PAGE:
Most pure silicone or siliconized latex / siliconized acrylic caulk are already formulated with fungicides and mildewcides, which are chemicals that prevent the growth of fungus and mildew. Mold and mildew resistant caulk can usually be identified easily if the manufacturer indicates that it’s ‘mold-proof’, ‘mildew-proof’, or made ‘for bath use’.


Caulk comes in a variety of packages and sizes, each of them appropriate for various DIY scenarios. For example, if you are going to caulk just one shower and perhaps seal around shower doors, the small hand-squeezed tubes that are 5.5 oz. are ideal. This size allows for easy application while giving you full control of the flow. On the other hand, if you are going to seal around the shower tub perimeter, go for caulk cartridges.

However, a 10.1 oz. size is  meant to be applied with the use of a caulking gun and can be ideal if you have a larger project at hand. Caulking guns can be more difficult to use for those with no previous experience applying shower caulk.


Silicone, latex, and siliconized latex caulks are available in a wide variety of colors. Clear caulks, the most versatile kind, apply white then usually dry to a transparent or clear color. Clear caulk is recommended if you want to make sure there is no color contrast in the shower while white caulk looks good with most shower color schemes.

Dry and Cure Time

Caulk packages list dry time and cure time. Dry time tells you how long it will take for caulk to be dry to the touch, while cure time tells you when the caulk has fully set and will be ready for exposure to water. Pure silicone and silicone/latex combination caulks usually have the same dry and cure times, which can range from one up to 12 hours for drying, and 2 hours up to 10 days for curing. If you are caulking the one shower you have at home, always go for products that have faster drying and curing time.  

Frequently Asked Questions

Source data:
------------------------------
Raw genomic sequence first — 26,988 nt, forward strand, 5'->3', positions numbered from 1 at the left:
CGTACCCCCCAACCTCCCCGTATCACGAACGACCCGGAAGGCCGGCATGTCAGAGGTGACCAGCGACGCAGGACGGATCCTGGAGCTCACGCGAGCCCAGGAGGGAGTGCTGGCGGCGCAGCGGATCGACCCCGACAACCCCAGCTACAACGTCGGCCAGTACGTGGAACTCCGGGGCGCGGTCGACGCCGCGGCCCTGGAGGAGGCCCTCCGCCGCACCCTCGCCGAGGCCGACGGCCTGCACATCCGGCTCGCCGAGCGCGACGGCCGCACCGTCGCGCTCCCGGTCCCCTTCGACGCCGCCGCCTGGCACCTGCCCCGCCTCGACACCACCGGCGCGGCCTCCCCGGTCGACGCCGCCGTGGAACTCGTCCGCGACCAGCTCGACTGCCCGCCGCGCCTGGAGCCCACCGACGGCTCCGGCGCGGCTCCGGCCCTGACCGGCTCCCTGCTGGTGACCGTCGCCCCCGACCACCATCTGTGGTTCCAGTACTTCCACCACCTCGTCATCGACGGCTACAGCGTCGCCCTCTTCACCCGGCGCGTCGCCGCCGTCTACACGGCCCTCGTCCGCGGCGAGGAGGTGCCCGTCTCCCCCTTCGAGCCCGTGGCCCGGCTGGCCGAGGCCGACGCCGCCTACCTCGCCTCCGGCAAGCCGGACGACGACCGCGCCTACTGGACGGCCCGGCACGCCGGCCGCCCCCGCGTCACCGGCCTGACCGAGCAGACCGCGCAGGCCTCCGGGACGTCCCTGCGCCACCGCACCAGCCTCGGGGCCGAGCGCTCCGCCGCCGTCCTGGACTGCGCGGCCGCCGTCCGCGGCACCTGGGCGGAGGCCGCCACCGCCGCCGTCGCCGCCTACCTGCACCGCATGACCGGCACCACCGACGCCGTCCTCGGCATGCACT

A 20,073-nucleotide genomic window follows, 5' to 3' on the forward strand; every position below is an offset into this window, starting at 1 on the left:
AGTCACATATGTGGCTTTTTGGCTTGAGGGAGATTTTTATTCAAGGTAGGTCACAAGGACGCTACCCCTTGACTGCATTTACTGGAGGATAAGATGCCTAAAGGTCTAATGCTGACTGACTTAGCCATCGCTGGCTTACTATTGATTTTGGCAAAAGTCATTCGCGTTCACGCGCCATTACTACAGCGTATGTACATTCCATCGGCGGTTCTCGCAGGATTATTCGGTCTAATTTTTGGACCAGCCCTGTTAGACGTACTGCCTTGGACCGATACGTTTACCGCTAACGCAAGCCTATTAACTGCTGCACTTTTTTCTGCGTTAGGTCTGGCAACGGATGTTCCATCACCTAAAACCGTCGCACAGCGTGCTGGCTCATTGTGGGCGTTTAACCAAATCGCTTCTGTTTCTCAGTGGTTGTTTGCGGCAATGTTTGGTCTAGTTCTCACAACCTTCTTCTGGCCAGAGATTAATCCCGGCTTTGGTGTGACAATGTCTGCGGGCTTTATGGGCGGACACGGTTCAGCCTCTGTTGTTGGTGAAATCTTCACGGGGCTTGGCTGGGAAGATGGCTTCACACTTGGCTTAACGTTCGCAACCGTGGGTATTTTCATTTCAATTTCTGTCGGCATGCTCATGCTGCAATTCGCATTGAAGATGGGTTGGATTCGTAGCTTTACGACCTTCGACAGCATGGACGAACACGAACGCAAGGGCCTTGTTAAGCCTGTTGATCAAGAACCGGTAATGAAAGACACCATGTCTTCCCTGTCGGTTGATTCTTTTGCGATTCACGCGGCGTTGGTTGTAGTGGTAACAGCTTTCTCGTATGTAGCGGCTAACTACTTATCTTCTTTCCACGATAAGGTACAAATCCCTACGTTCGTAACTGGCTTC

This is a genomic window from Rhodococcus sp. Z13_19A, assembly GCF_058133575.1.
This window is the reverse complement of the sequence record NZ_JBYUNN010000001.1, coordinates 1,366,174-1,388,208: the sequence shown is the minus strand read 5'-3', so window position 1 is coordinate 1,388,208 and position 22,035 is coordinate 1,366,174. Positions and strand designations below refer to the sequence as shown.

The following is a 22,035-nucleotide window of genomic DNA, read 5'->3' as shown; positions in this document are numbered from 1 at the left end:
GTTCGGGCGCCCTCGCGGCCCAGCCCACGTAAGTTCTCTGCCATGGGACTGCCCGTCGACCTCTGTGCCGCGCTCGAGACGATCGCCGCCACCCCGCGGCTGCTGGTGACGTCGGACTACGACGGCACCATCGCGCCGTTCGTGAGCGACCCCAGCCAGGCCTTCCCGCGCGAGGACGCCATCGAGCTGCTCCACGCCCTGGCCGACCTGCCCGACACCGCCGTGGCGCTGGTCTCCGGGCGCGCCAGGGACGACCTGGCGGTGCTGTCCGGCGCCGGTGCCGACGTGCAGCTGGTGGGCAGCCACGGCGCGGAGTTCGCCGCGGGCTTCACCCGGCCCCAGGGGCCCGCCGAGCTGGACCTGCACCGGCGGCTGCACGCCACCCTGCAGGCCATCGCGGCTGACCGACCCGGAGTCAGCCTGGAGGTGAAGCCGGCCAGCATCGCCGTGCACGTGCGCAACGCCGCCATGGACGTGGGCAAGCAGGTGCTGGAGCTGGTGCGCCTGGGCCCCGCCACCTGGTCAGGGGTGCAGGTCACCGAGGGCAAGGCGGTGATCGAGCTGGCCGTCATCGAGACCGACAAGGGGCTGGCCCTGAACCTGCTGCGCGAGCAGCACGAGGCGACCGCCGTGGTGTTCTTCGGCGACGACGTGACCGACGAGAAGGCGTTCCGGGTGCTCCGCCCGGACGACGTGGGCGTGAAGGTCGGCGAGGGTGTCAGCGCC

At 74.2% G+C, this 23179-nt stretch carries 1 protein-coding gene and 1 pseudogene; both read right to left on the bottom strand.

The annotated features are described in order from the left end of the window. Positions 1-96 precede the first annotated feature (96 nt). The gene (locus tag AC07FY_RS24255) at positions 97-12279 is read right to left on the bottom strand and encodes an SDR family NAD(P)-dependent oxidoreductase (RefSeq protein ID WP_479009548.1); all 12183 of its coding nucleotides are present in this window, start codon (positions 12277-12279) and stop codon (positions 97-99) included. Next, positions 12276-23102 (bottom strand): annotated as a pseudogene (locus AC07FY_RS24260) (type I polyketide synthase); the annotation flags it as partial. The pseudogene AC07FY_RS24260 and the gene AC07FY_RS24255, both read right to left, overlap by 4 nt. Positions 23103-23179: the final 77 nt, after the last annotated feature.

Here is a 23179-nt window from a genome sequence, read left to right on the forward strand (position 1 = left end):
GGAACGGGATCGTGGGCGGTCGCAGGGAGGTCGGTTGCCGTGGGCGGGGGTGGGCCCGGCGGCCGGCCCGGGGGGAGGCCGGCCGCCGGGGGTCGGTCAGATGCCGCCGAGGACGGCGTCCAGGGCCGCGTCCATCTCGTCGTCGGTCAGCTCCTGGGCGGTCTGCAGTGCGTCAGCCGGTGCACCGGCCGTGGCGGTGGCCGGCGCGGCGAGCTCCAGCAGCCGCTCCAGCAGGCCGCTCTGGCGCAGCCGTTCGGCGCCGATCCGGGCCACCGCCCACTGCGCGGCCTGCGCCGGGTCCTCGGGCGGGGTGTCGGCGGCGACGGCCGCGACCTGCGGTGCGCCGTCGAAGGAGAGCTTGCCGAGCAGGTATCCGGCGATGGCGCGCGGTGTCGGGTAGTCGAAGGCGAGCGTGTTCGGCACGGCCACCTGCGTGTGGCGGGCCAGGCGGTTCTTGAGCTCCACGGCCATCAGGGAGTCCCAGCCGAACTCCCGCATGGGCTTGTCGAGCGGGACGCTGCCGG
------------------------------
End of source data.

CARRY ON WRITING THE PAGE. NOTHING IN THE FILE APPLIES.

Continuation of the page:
Which parts of the shower should I caulk?

Showers can benefit from caulking in numerous places, especially the pans, walls, shower doors, joints, and handles. The shower pan, or the area where the pan meets the wall, should also be caulked. Check if there are large gaps that need to be filled, which can happen if the tile job wasn’t done very well, or the tiles were not cut evenly.

Can silicone caulk be applied over latex, or vice versa?

If your old caulk has cracked and no longer seals well, don’t be tempted to apply new caulk over it without removing old caulking. Doing so will not result in a strong bond, resulting in even more leaks or cracks on the new caulk.

You can apply a new caulk after you have removed the old caulk. Use a good quality caulk remover to help soften the silicone or latex caulk. Then use a utility knife or scraping tool with a clean, fresh blade to slice up the softened caulk. Clean the remaining area thoroughly with rubbing alcohol to remove any residue. However, if you find that the caulk is extremely thick, you might need to use needle-nose pliers to pull the old caulk. A sharp putty knife or painter’s 5-in-1 tool can help you get rid of the remaining caulk chunks.

The final step in removing old caulk to prepare for a fresh application is to remove mildew with a solution of 1/3 cup bleach to 1 gallon of water, or a concentrated mildew killer. Use a foam brush to apply it on the area exposed by the removed caulk; scrub using a brush, rinse, then dry with a clean cloth.

What shower caulk do we recommend?

About the author

Hey, I'm Dale Keese.. thanks for reading.. hopefully this article can save you some time and trouble with your sealing job. I'm also in the process of making some video walk-throughs for youtube so check back soon! thanks